As expected during this week, we have seen appreciable daily scattered afternoon and evening thunderstorms across the region. I have picked up an additional 2.5 inches of rain since Monday here at my home station, with about a little over an inch of that amount measured here in a thunderstorm yesterday afternoon.
As I mentioned in my post earlier back on Sunday night, model guidance suggested that the upper level ridge will re-establish itself across Florida and across the GOM. GFS this morning continues to emphasize the ridge , which actually shows 500 mb height rises beginning today and through the weekend. As a result, we will see the return of hot temperatures beginning today and this weekend. Guidance is indicating mid 90s for Friday and mid-upper 90s for Jax area for Saturday into Sunday.
As Psyclone, Chaser1 and others have astutely mentioned, this upcoming heat wave will be potentially even worse than the heat wave we experienced across the region back in late May through into the first week of June. The huge saving grave during that event was the drier air, which made dealing with the intense heat more tolerable. The adverse effect; however, were the wildfires, which erupted across our region. Now, the added rain and moisture we have received since that previous heat wave, will undoubtedly lead to much more oppressive humidity values, from now through the weekend. But, we hopefully, and likely, will not have a wildfire problem this go around.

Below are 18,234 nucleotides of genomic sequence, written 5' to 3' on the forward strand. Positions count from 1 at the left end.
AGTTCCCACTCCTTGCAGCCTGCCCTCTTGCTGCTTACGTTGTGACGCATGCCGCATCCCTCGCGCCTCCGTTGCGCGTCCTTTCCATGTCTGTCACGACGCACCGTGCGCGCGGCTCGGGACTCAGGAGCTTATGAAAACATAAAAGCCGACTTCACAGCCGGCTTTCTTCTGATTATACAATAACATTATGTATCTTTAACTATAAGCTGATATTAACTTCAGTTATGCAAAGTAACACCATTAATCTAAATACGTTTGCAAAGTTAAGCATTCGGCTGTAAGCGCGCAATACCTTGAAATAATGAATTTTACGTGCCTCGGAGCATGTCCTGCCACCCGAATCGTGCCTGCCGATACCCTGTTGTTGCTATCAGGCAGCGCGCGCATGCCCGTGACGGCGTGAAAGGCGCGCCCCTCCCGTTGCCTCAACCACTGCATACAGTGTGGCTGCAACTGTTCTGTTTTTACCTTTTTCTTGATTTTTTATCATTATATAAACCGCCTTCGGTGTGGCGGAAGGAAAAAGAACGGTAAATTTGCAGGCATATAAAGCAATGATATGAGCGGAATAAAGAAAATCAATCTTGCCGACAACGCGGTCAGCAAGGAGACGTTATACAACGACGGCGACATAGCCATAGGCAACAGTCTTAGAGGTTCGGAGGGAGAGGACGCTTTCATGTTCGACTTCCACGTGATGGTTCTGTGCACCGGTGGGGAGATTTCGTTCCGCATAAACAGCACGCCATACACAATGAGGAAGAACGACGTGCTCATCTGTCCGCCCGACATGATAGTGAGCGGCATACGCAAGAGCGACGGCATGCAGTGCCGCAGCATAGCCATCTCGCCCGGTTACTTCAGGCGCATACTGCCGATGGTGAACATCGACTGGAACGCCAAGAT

GFS 06Z run this morning is showing decent shortwave energy and disturbances traversing through the northwesterly flow of the upper ridge axis, especially on Saturday afternoon. GFS and 0Z EURO last night shows this energy pivoting southeast down into Southern GA and into North Florida. The potential and dynamics look conducive for the possibility of severe thunderstorms this weekend. Temps into the mid-upper 90s will only help to add more fuel to the fire in sparking these storms this weekend. So, this is definitely something to monitor as we head into this upcoming weekend.
Meanwhile, the Saharian dust across the North Atlantic basin will definitely keep a lid on any tropical cyclone development from occuring anytime soon. I think it is fair to rationalize at this juncture that we likely will get through the rest of this month without seeing any name storms. We could be looking at well into July, if then even, before any potential development out there.
Monitoring the 2020 Meteorological Summer Season and North Atlantic Hurricane Season from Northeast Florida
Fay 2008 Beryl 2012 Debby 2012 Colin 2016 Hermine 2016 Julia 2016 Matthew 2016 Irma 2017 Dorian 2019